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LOS ANGELES – Take off 14 games and more than a month of basketball, and certain aspects of the game that typically come second-nature may not look as crisp as normal.

Head coach Doc Rivers said before Friday’s game and the return of Chris Paul, who came back a week earlier than initially anticipated from a torn left thumb ligament, ball-handling is typically the hardest trait to return when a player misses a significant amount of time.

Even for a player with the handles of Paul, as the ball bounced off his foot and out of bounds early against the Spurs, it appeared that thought rang true, and Paul agreed.

“Ball-handling, playing with a splint,” Paul said, as he began to list the most challenging parts of the game to get back, before stopping himself short as his competitiveness took over. “It’s no excuses. I’m going to figure it out. I’m cool.”

Paul, returning five weeks after the start of his initial six-to-eight-week recovery timeframe from surgery, finished with 17 points, six rebounds and five assists in the 105-97 loss to the Spurs, using mostly his non-injured right hand to do what he always does. He stripped the ball twice to come up with two steals, including one that led to a transition bucket for Blake Griffin as the Clippers tried to overcome a fourth-quarter deficit against the Spurs.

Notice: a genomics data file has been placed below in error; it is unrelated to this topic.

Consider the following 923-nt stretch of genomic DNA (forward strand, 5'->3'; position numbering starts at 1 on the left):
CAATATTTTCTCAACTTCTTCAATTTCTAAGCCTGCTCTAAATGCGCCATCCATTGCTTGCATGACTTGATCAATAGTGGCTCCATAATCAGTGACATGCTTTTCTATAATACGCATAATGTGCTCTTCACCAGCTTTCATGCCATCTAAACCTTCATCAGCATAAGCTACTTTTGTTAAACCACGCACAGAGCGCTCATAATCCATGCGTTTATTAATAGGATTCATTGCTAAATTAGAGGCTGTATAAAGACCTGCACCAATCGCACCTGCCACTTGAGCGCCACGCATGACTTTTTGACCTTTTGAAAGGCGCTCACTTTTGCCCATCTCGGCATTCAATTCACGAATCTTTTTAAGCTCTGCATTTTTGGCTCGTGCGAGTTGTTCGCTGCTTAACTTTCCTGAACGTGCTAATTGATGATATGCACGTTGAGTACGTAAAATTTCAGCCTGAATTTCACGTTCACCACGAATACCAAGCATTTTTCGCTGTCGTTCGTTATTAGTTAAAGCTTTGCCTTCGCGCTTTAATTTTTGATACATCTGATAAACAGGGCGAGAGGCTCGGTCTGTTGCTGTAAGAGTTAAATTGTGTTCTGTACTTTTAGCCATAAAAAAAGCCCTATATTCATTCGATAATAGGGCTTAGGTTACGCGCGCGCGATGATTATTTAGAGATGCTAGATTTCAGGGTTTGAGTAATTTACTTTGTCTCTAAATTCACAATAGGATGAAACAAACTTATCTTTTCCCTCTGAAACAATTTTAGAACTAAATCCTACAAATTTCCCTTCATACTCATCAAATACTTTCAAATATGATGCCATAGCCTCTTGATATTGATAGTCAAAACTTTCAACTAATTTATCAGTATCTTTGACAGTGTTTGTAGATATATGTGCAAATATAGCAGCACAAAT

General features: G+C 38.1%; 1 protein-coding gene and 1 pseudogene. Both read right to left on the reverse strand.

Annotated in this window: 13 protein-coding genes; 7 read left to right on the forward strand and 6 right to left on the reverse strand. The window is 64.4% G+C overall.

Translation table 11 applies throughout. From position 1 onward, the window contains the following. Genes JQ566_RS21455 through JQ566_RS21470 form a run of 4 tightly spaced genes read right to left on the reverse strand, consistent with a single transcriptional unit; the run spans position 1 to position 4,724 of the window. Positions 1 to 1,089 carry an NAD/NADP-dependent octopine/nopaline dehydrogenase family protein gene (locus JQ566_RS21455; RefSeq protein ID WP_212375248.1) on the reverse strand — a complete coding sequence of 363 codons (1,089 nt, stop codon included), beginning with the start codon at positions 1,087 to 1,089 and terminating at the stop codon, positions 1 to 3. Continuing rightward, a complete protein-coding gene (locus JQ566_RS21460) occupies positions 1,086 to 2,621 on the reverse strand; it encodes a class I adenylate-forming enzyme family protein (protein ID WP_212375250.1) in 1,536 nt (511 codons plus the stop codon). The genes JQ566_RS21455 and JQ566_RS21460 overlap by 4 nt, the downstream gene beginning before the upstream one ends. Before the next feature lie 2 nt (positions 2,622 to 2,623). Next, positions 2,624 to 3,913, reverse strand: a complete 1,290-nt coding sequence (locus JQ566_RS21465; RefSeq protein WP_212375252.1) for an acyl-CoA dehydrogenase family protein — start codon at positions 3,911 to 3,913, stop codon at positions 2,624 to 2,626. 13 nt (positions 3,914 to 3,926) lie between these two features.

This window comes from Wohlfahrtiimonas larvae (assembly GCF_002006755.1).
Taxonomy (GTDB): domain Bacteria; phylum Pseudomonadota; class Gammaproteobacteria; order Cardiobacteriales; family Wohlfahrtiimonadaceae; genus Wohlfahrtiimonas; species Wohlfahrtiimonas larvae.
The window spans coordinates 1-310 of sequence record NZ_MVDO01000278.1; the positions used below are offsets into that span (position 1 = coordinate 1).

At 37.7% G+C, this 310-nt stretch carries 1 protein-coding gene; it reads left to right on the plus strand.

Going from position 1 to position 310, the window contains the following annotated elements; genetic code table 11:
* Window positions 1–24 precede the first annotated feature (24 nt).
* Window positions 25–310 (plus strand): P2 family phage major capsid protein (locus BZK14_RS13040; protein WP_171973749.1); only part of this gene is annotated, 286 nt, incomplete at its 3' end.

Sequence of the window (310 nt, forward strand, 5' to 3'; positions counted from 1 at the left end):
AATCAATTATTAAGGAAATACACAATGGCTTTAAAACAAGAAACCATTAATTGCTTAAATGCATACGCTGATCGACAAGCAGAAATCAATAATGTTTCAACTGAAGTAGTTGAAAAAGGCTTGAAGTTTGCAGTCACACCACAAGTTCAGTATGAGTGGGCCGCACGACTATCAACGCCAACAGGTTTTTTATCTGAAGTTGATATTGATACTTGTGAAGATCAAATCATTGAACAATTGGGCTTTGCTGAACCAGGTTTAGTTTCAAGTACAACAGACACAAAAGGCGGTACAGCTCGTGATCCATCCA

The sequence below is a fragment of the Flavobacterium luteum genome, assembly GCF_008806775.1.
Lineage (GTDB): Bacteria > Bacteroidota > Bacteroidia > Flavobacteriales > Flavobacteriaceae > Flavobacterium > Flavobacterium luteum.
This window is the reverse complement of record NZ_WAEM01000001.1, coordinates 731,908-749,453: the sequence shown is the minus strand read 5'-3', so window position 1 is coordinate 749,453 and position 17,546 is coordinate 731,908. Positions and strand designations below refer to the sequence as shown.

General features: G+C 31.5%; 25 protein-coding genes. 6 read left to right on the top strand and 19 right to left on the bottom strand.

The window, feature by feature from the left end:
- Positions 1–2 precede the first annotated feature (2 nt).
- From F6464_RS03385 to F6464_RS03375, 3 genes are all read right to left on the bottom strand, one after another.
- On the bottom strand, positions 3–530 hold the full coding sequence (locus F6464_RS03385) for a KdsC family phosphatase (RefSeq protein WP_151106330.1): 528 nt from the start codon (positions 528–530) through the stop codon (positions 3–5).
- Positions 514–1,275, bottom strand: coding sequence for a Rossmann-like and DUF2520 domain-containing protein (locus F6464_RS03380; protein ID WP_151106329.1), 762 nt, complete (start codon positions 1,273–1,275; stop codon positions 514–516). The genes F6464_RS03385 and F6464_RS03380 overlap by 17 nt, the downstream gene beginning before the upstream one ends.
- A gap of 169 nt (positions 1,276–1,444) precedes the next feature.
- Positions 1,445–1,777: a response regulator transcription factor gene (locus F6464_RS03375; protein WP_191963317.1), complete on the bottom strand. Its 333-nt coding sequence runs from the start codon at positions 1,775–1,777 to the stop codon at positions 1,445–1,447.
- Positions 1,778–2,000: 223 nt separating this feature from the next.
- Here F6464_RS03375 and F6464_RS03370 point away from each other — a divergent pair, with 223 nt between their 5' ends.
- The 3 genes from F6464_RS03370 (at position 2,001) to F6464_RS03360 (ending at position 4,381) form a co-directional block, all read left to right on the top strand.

Rivers said there were times where Paul’s time off was obvious, much in the same way as Griffin’s first game back from an 18-game hiatus following his knee surgery earlier this year.

“We were moving, but we just weren’t really in sync,” Rivers said. “You kind of knew that would happen a little bit.”

But Paul and the Clippers still had plenty of chances to earn their third win of the season against the Spurs. They just couldn’t finish off the opportunities presented to them.

“We did miss open shots, but we still didn’t play good offense,” Rivers said.

Not that Griffin thought that was Paul’s doing.

Even while it might take time to, as Griffin put it, “re-familiarize” with a player, Griffin said Paul’s style makes it simple to adjust to his return.

“He’s pretty easy to play with,” Griffin said. “It came down to the fight in the second half. We had a stretch of maybe five minutes or so, I don’t know how long it was total, that we didn’t execute the things we need to execute.”

Kawhi Leonard picked up his third foul early in the third quarter, yet it was that quarter when the Clippers watched their lead dwindle until the Spurs chipped away enough that they led heading to the fourth.